Wednesday, October 7, 2015

"Let's do the math": six dreams of Ridley Scott's The Martian

I enjoyed Ridley Scott's The Martian, but afterwards found myself dwelling on all of the dreams that undergird the movie's realistic surface. In comparison to the dark beauty of Scott's Alien (1979) and the extravagant mise en scene of Blade Runner (1982), The Martian is an oddly square, geeky, almost prim picture of our future in the year 2035, one in which Mars ends up appearing fairly dull as a place to live (but the movie is too well-built for us to notice that). What are some of the dreams that support this well-grounded vision?

1) A fully funded NASA. With movies like The Martian, Gravity, and Interstellar, the film industry can at least picture keeping the space program alive. Writer Andy Weir fully invests his narrative in supporting NASA, and who can fault him for that?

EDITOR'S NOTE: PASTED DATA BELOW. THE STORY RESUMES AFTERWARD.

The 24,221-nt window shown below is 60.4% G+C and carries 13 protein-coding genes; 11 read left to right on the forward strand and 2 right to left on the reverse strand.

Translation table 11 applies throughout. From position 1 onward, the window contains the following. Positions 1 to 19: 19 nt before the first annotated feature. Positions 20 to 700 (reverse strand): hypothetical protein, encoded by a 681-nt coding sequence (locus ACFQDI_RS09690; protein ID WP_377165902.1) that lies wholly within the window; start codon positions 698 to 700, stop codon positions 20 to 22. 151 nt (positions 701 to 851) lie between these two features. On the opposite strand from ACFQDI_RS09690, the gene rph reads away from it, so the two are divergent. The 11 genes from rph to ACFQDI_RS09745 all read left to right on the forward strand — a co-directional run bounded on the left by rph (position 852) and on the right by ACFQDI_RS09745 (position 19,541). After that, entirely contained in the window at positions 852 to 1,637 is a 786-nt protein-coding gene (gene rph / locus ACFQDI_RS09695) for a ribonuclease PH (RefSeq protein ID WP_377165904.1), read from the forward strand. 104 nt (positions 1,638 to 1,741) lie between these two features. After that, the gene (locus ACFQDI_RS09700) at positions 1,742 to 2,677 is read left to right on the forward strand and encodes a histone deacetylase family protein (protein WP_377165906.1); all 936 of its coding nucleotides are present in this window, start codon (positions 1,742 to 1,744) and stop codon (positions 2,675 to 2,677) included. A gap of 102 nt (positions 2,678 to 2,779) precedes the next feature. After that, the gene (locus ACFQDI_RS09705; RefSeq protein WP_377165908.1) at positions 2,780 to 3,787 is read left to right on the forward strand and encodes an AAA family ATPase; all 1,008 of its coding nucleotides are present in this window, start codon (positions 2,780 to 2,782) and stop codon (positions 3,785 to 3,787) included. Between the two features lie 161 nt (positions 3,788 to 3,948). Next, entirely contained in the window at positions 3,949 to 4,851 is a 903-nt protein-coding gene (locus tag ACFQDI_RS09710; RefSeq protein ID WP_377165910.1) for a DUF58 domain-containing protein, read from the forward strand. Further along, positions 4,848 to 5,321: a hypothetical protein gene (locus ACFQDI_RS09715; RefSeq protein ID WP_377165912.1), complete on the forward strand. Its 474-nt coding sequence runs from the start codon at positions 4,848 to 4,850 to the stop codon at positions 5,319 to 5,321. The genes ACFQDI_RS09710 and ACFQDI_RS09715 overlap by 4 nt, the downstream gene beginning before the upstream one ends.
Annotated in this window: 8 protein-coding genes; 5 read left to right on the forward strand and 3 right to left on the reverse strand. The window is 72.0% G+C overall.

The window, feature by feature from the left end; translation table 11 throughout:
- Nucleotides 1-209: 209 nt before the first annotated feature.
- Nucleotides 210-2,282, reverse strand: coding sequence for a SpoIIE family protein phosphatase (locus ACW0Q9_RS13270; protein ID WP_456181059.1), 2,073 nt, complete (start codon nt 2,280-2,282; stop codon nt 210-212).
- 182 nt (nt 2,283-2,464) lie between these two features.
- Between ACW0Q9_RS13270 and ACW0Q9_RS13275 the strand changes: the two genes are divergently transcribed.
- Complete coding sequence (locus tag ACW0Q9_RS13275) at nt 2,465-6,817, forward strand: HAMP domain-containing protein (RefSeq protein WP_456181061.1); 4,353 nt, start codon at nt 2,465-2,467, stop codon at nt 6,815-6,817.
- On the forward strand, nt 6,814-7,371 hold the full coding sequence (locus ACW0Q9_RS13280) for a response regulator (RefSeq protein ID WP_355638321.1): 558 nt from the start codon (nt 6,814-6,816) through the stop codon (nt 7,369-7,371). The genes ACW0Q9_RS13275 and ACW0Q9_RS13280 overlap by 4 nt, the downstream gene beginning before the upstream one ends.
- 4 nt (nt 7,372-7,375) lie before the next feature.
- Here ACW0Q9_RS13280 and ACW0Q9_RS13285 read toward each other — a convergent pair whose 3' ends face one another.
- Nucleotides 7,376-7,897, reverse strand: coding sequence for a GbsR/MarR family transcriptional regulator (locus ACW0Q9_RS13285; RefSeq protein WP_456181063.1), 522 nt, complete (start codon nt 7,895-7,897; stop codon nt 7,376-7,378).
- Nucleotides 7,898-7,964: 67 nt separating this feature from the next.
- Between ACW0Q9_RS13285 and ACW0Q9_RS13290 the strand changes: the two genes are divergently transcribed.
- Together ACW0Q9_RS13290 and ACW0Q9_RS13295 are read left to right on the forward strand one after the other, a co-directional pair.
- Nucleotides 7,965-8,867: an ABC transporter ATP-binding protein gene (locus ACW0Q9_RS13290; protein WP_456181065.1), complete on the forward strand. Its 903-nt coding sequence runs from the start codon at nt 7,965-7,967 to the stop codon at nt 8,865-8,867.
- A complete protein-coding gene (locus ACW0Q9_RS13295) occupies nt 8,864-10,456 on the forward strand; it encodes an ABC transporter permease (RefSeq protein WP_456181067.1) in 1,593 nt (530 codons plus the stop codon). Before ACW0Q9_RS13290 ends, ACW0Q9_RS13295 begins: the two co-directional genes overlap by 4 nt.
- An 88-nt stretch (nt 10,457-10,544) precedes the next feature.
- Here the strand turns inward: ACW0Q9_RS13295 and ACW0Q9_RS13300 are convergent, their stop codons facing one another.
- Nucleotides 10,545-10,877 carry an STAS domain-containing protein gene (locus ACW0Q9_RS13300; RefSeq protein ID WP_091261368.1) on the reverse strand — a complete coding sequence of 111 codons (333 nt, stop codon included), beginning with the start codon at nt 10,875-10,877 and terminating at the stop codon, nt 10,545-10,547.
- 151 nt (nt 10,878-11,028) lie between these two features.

2) Science can solve most any problem. As Mark Watney (Matt Damon) keeps exhorting himself and others, "Let's do the math." He must figure out, sometimes through trial and error, multiple solutions to the immediate problem with keeping himself alive after being accidentally left by the rest of the crew on Mars. Indeed, Mark constantly confronts complicated dilemmas with a can-do spirit that proves infectious. As he says, "technically, I colonized Mars. In your face, Neil Armstrong!" At one point, in the midst of trying to manufacture water, he blows himself up (with minor injuries). But he returns to work out a solution. His success with growing potatoes evokes both the American depression-era use of the tuber as well as the Irish famine. As much as anything, his scientist's cheer, his bemusement with trying to professionally fight the long odds against his survival, keeps The Martian engaging and funny. The Martian kept reminding me of Apollo 13 (1995), especially in the way various severe extraterrestrial problems could get solved by a highly caffeinated gang of scientists and engineers back on earth. When things go wrong, most problems are those that a gang of scientists can solve. This movie is not interested in doom, only setbacks.